Twenty two years before he had written to Wain himself:

“I thoroughly enjoyed Hurry on Down and read it whenever I had a free moment till I’d finished it. It is very funny in parts and does succeed above all in getting across a grotesque and twisted view of life … I think a few parts are over-written: my only complaint.”

Similar treatment is dealt out to countless others in Amis’s 1200 pages of accumulating vituperation. The reader quickly grows tired of the mannered abuse, the fixed adolescent tone, the relentless “urine”, “bum”, “turdy” and so on, the sad efforts at pornography featuring 14 year old lesbians, the nudie pics enclosed to Larkin, the casual put-downs of women, blacks, Jews.

No doubt it’s been said many times before, but however much of a soft spot one retains for Lucky Jim,  it’s still immensely sad and sobering to follow the steady collapse of this overblown schoolboy with radical inclinations into the ageing, boorish (and boring) reactionary, his gratuitous offensiveness the only remaining echo of an original and authentic dissent. Sad, but somehow oh-so-British.

Or is this an instance of the problem of a particular type of literary personality, one who finds it possible to be humane only in a fictional setting? What kind of dislocated soul is it that mistakes the habit of insult for the discipline of right judgement? And what might this tell us about the urge to write and the yearning for compensation?

Burns Singer, forgotten bad boy of British poetry

I’ve been meaning to do something on Burns Singer, aka Jimmy Singer, blond boy wonder / bad boy of the ‘fifties poetry scene, ever since the late Gordon Wharton confessed to me that he’d hit Singer with a bottle of wine at a literary party in 1955. Singer’s attack in Encounter on the poetry of William Empson is now on my Empson page, and I had thought of putting Singer on the W S Graham page, given that he was very much an acolyte of Graham’s. But Singer seems significant and interesting enough to deserve a page of his own, so here it is (or use the final tab above). So far, I’ve focused on his life, death and larger-than-life persona. For someone so universally and fiercely unpopular, he seems to have inspired an equally fierce affection in some. A look at the poetry will come later – it’s well worth looking at.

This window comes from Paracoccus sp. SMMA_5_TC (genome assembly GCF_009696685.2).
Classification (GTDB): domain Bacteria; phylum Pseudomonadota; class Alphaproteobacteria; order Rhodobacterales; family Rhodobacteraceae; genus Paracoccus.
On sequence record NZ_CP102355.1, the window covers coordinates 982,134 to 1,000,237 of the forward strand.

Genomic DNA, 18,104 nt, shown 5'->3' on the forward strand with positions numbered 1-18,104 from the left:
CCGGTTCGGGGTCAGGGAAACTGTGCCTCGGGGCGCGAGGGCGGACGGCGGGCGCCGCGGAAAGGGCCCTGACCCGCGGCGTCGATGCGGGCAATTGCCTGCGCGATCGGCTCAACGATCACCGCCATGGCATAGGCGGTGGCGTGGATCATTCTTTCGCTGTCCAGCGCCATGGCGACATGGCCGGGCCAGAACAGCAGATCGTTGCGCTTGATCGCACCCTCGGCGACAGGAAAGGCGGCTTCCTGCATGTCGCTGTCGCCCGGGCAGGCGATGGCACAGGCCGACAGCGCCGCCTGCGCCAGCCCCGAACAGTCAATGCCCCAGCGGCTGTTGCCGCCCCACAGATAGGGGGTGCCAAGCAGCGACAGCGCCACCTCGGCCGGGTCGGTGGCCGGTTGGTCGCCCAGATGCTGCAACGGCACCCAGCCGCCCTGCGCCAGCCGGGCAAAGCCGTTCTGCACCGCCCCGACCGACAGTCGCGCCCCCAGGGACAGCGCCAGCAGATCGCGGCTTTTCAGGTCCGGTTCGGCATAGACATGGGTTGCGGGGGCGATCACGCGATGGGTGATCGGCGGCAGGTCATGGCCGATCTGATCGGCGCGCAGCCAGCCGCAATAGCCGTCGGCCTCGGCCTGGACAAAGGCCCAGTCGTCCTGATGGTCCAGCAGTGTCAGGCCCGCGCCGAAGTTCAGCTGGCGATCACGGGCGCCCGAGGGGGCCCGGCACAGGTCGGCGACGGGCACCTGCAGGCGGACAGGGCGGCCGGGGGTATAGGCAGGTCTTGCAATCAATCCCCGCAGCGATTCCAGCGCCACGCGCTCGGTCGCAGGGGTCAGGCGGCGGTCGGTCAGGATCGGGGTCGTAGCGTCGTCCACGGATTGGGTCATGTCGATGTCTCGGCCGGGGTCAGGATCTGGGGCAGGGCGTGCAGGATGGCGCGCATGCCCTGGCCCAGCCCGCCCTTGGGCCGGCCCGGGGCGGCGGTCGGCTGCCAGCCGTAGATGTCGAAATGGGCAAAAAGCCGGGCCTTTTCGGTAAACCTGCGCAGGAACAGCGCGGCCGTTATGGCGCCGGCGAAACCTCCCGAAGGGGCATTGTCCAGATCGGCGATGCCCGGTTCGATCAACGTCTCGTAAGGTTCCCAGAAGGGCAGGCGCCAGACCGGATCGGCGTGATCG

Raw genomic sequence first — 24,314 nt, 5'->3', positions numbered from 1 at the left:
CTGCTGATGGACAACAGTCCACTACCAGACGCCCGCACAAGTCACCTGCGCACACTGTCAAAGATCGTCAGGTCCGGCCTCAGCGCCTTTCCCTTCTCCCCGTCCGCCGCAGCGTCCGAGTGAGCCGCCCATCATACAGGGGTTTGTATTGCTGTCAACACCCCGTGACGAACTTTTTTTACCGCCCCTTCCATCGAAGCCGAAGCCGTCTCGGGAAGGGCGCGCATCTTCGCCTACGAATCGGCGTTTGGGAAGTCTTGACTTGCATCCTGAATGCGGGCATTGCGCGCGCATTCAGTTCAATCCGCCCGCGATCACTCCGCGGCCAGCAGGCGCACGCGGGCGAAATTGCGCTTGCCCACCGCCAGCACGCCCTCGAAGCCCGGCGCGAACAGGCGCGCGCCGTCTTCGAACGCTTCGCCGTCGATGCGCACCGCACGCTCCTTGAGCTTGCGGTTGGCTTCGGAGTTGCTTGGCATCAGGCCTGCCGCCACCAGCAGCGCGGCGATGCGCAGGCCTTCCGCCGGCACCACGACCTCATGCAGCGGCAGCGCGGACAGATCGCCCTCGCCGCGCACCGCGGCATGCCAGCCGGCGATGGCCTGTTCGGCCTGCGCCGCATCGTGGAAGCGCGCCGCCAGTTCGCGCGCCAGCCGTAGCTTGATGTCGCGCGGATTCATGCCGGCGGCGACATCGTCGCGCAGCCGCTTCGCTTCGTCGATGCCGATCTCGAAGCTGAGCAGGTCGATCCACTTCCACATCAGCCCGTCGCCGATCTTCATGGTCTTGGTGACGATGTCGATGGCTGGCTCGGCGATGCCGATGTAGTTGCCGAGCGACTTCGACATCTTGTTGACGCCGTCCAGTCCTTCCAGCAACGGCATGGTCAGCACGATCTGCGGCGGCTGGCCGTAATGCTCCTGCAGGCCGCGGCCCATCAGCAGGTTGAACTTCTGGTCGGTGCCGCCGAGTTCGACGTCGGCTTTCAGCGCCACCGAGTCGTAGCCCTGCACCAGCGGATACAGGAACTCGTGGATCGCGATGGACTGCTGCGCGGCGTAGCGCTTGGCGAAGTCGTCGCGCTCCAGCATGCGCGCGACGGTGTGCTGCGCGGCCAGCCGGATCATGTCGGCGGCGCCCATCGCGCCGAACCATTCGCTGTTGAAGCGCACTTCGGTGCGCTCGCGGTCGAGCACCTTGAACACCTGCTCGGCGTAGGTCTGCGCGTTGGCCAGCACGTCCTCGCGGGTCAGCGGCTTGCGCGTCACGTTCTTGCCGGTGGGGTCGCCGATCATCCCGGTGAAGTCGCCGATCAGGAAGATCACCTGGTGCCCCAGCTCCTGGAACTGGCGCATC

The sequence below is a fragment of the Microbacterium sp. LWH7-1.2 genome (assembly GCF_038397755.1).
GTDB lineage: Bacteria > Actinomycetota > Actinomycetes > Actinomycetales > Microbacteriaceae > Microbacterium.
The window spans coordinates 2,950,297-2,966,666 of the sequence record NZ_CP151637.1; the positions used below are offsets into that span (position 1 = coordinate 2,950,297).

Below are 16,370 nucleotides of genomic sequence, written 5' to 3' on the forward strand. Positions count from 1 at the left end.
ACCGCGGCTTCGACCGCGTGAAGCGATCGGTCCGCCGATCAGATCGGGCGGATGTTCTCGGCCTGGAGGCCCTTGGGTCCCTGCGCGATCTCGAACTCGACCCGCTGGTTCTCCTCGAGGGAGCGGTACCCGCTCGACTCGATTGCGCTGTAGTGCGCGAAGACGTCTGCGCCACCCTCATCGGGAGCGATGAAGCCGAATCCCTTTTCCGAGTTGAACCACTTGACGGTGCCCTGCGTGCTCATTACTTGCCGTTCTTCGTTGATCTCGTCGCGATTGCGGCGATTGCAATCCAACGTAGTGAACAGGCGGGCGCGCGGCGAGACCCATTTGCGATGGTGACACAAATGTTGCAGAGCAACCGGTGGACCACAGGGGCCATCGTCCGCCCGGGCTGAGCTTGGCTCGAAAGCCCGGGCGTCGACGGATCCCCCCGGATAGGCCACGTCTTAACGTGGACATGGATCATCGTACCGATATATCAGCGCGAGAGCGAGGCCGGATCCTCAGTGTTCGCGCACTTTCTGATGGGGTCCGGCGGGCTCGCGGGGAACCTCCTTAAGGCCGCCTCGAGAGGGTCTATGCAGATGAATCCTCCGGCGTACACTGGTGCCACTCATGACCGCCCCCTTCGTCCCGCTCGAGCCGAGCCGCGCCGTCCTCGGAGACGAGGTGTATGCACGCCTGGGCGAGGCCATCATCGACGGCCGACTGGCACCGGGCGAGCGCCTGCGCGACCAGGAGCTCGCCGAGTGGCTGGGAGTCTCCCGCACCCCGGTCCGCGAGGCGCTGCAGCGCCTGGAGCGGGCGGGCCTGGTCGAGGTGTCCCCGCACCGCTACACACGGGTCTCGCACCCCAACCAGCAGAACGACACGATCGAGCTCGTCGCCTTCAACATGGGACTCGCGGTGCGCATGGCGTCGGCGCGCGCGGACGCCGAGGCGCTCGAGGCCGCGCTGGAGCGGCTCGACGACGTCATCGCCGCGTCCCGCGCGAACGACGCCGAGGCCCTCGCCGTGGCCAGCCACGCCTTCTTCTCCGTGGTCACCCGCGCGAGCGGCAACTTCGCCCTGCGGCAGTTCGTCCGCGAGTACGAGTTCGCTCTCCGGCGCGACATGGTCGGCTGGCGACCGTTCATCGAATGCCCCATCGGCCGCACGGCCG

Remarkable that Singer links so many personalities peppered across this blog: Empson, Graham, Wharton, Dylan Thomas, the Roberts Colquhoun and MacBryde, Benjamin Creme, and George Barker … Though I guess the ‘fifties bohemian scene was something of a small world.

This is the world’s starvation centre.
I sit with Robert Colquhoun and Robert MacBryde
Listening to letters Sydney Graham once sent or
Barker shook down when words stuck in his side.

Brief encounters with the Two Roberts

I have a definite childhood memory of watching a black and white TV programme about two painters at work, occasionally talking to camera, punctuated, I think, by snatches of Erik Satie – maybe Gymnopédies or Gnossiennes, though I would hardly have been able to identify the music at the time. I must have been ten, and this must have been Ken Russell’s first short TV film for the BBC Monitor series, Scottish Painters, broadcast in October 1959.  And the two Scottish artists were “the Two Roberts”, Colquhoun and MacBryde, exiles in Fitzrovia and beyond, the matter of legend, and both fine painters. My parents were not art lovers. (Dad was one of the very first to buy a print of Tretchikoff’s Chinese Girl.) But I was deemed to have talent in that direction, so the film might well have been switched on for my edification. A false memory? I don’t think so. Though I don’t recall any details clearly. I’ve trawled around online for clips of the film, but it seems inaccessible. Did a copy even survive?